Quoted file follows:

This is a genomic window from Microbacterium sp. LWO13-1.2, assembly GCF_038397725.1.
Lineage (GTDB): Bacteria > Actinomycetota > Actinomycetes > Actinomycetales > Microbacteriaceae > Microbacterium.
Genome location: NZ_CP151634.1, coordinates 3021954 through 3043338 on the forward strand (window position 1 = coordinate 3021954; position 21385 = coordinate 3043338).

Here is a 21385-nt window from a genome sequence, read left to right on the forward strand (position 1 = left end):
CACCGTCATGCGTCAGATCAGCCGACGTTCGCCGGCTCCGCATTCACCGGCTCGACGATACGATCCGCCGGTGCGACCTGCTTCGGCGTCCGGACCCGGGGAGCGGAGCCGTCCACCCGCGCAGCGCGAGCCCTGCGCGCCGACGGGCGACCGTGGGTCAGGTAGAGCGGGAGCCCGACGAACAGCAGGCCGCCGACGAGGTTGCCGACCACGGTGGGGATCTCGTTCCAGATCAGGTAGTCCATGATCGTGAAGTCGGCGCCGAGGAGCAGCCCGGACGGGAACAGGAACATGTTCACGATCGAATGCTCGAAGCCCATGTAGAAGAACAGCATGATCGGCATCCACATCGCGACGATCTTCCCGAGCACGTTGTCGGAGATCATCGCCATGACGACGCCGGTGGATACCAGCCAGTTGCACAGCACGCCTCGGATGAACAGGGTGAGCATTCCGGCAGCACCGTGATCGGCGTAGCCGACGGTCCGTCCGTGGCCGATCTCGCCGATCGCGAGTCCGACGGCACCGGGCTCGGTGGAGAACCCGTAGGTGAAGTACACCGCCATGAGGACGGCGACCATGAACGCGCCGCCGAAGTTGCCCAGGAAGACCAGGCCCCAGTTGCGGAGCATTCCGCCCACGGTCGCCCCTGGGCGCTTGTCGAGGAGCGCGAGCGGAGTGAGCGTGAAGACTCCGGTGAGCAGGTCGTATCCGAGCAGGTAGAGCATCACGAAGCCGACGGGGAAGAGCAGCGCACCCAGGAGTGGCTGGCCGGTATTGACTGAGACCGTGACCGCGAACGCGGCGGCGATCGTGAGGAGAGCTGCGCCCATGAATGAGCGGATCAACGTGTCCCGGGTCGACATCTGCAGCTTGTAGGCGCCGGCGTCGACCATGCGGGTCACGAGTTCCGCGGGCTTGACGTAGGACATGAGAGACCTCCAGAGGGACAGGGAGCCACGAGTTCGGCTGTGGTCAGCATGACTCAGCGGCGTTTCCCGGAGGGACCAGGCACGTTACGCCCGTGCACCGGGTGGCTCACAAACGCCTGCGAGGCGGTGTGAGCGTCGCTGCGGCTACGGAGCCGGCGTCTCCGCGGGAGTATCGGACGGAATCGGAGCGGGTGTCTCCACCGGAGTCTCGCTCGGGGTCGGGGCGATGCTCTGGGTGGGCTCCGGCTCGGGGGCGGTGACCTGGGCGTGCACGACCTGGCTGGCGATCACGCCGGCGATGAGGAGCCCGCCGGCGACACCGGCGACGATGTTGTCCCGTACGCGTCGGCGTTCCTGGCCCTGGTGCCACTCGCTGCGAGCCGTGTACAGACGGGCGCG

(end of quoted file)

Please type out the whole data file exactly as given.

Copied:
This is a genomic window from Microbacterium sp. LWO13-1.2, assembly GCF_038397725.1.
Lineage (GTDB): Bacteria > Actinomycetota > Actinomycetes > Actinomycetales > Microbacteriaceae > Microbacterium.
Genome location: NZ_CP151634.1, coordinates 3021954 through 3043338 on the forward strand (window position 1 = coordinate 3021954; position 21385 = coordinate 3043338).

Here is a 21385-nt window from a genome sequence, read left to right on the forward strand (position 1 = left end):
CACCGTCATGCGTCAGATCAGCCGACGTTCGCCGGCTCCGCATTCACCGGCTCGACGATACGATCCGCCGGTGCGACCTGCTTCGGCGTCCGGACCCGGGGAGCGGAGCCGTCCACCCGCGCAGCGCGAGCCCTGCGCGCCGACGGGCGACCGTGGGTCAGGTAGAGCGGGAGCCCGACGAACAGCAGGCCGCCGACGAGGTTGCCGACCACGGTGGGGATCTCGTTCCAGATCAGGTAGTCCATGATCGTGAAGTCGGCGCCGAGGAGCAGCCCGGACGGGAACAGGAACATGTTCACGATCGAATGCTCGAAGCCCATGTAGAAGAACAGCATGATCGGCATCCACATCGCGACGATCTTCCCGAGCACGTTGTCGGAGATCATCGCCATGACGACGCCGGTGGATACCAGCCAGTTGCACAGCACGCCTCGGATGAACAGGGTGAGCATTCCGGCAGCACCGTGATCGGCGTAGCCGACGGTCCGTCCGTGGCCGATCTCGCCGATCGCGAGTCCGACGGCACCGGGCTCGGTGGAGAACCCGTAGGTGAAGTACACCGCCATGAGGACGGCGACCATGAACGCGCCGCCGAAGTTGCCCAGGAAGACCAGGCCCCAGTTGCGGAGCATTCCGCCCACGGTCGCCCCTGGGCGCTTGTCGAGGAGCGCGAGCGGAGTGAGCGTGAAGACTCCGGTGAGCAGGTCGTATCCGAGCAGGTAGAGCATCACGAAGCCGACGGGGAAGAGCAGCGCACCCAGGAGTGGCTGGCCGGTATTGACTGAGACCGTGACCGCGAACGCGGCGGCGATCGTGAGGAGAGCTGCGCCCATGAATGAGCGGATCAACGTGTCCCGGGTCGACATCTGCAGCTTGTAGGCGCCGGCGTCGACCATGCGGGTCACGAGTTCCGCGGGCTTGACGTAGGACATGAGAGACCTCCAGAGGGACAGGGAGCCACGAGTTCGGCTGTGGTCAGCATGACTCAGCGGCGTTTCCCGGAGGGACCAGGCACGTTACGCCCGTGCACCGGGTGGCTCACAAACGCCTGCGAGGCGGTGTGAGCGTCGCTGCGGCTACGGAGCCGGCGTCTCCGCGGGAGTATCGGACGGAATCGGAGCGGGTGTCTCCACCGGAGTCTCGCTCGGGGTCGGGGCGATGCTCTGGGTGGGCTCCGGCTCGGGGGCGGTGACCTGGGCGTGCACGACCTGGCTGGCGATCACGCCGGCGATGAGGAGCCCGCCGGCGACACCGGCGACGATGTTGTCCCGTACGCGTCGGCGTTCCTGGCCCTGGTGCCACTCGCTGCGAGCCGTGTACAGACGGGCGCG